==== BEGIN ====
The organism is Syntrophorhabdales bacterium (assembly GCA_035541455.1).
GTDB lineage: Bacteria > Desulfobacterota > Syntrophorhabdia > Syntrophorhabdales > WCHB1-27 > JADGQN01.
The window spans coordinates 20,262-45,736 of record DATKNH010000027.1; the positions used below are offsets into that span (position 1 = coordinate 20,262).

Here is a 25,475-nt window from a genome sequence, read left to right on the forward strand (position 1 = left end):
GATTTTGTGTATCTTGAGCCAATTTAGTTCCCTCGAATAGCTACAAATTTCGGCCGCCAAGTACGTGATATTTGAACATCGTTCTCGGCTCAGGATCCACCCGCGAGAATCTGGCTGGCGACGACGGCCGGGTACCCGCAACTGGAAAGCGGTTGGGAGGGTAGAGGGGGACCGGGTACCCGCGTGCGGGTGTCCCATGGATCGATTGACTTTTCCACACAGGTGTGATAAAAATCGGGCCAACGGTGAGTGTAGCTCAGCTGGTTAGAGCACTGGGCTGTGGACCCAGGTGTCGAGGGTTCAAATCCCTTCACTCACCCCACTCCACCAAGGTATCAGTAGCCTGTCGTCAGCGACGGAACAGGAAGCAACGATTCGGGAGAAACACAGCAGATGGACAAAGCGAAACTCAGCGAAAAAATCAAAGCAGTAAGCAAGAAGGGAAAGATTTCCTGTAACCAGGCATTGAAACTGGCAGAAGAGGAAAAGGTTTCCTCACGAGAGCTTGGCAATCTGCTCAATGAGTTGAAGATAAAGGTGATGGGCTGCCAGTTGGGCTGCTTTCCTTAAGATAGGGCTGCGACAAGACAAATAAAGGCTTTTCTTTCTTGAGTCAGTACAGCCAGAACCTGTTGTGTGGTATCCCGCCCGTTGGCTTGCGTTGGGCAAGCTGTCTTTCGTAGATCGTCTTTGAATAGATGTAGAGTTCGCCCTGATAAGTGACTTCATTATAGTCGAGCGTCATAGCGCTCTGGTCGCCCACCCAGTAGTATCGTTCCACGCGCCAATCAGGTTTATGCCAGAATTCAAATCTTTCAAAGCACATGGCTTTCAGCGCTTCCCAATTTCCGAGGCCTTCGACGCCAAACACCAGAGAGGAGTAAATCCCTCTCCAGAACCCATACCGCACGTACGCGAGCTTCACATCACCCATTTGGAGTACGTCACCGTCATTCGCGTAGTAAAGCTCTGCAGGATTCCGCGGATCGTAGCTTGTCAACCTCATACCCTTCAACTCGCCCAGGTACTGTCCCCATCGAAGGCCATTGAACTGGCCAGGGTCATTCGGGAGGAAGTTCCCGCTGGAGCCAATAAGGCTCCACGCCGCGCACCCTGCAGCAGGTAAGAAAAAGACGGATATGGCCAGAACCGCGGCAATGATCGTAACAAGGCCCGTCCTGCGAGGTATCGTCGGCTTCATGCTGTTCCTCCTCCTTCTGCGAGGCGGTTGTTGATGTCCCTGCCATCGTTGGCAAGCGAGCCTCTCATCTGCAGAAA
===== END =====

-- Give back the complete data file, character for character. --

The organism is Syntrophorhabdales bacterium (assembly GCA_035541455.1).
GTDB lineage: Bacteria > Desulfobacterota > Syntrophorhabdia > Syntrophorhabdales > WCHB1-27 > JADGQN01.
The window spans coordinates 20,262-45,736 of record DATKNH010000027.1; the positions used below are offsets into that span (position 1 = coordinate 20,262).

Here is a 25,475-nt window from a genome sequence, read left to right on the forward strand (position 1 = left end):
GATTTTGTGTATCTTGAGCCAATTTAGTTCCCTCGAATAGCTACAAATTTCGGCCGCCAAGTACGTGATATTTGAACATCGTTCTCGGCTCAGGATCCACCCGCGAGAATCTGGCTGGCGACGACGGCCGGGTACCCGCAACTGGAAAGCGGTTGGGAGGGTAGAGGGGGACCGGGTACCCGCGTGCGGGTGTCCCATGGATCGATTGACTTTTCCACACAGGTGTGATAAAAATCGGGCCAACGGTGAGTGTAGCTCAGCTGGTTAGAGCACTGGGCTGTGGACCCAGGTGTCGAGGGTTCAAATCCCTTCACTCACCCCACTCCACCAAGGTATCAGTAGCCTGTCGTCAGCGACGGAACAGGAAGCAACGATTCGGGAGAAACACAGCAGATGGACAAAGCGAAACTCAGCGAAAAAATCAAAGCAGTAAGCAAGAAGGGAAAGATTTCCTGTAACCAGGCATTGAAACTGGCAGAAGAGGAAAAGGTTTCCTCACGAGAGCTTGGCAATCTGCTCAATGAGTTGAAGATAAAGGTGATGGGCTGCCAGTTGGGCTGCTTTCCTTAAGATAGGGCTGCGACAAGACAAATAAAGGCTTTTCTTTCTTGAGTCAGTACAGCCAGAACCTGTTGTGTGGTATCCCGCCCGTTGGCTTGCGTTGGGCAAGCTGTCTTTCGTAGATCGTCTTTGAATAGATGTAGAGTTCGCCCTGATAAGTGACTTCATTATAGTCGAGCGTCATAGCGCTCTGGTCGCCCACCCAGTAGTATCGTTCCACGCGCCAATCAGGTTTATGCCAGAATTCAAATCTTTCAAAGCACATGGCTTTCAGCGCTTCCCAATTTCCGAGGCCTTCGACGCCAAACACCAGAGAGGAGTAAATCCCTCTCCAGAACCCATACCGCACGTACGCGAGCTTCACATCACCCATTTGGAGTACGTCACCGTCATTCGCGTAGTAAAGCTCTGCAGGATTCCGCGGATCGTAGCTTGTCAACCTCATACCCTTCAACTCGCCCAGGTACTGTCCCCATCGAAGGCCATTGAACTGGCCAGGGTCATTCGGGAGGAAGTTCCCGCTGGAGCCAATAAGGCTCCACGCCGCGCACCCTGCAGCAGGTAAGAAAAAGACGGATATGGCCAGAACCGCGGCAATGATCGTAACAAGGCCCGTCCTGCGAGGTATCGTCGGCTTCATGCTGTTCCTCCTCCTTCTGCGAGGCGGTTGTTGATGTCCCTGCCATCGTTGGCAAGCGAGCCTCTCATCTGCAGAAA